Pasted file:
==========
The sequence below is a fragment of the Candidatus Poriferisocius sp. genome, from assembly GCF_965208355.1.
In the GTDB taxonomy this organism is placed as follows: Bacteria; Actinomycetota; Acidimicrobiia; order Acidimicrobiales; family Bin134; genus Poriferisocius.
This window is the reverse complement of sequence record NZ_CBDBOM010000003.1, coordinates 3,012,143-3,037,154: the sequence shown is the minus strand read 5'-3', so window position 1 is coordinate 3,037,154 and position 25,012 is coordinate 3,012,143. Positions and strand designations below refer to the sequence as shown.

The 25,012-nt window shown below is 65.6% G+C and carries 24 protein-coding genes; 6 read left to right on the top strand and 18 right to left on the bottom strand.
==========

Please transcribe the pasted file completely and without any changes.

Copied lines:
The sequence below is a fragment of the Candidatus Poriferisocius sp. genome, from assembly GCF_965208355.1.
In the GTDB taxonomy this organism is placed as follows: Bacteria; Actinomycetota; Acidimicrobiia; order Acidimicrobiales; family Bin134; genus Poriferisocius.
This window is the reverse complement of sequence record NZ_CBDBOM010000003.1, coordinates 3,012,143-3,037,154: the sequence shown is the minus strand read 5'-3', so window position 1 is coordinate 3,037,154 and position 25,012 is coordinate 3,012,143. Positions and strand designations below refer to the sequence as shown.

The 25,012-nt window shown below is 65.6% G+C and carries 24 protein-coding genes; 6 read left to right on the top strand and 18 right to left on the bottom strand.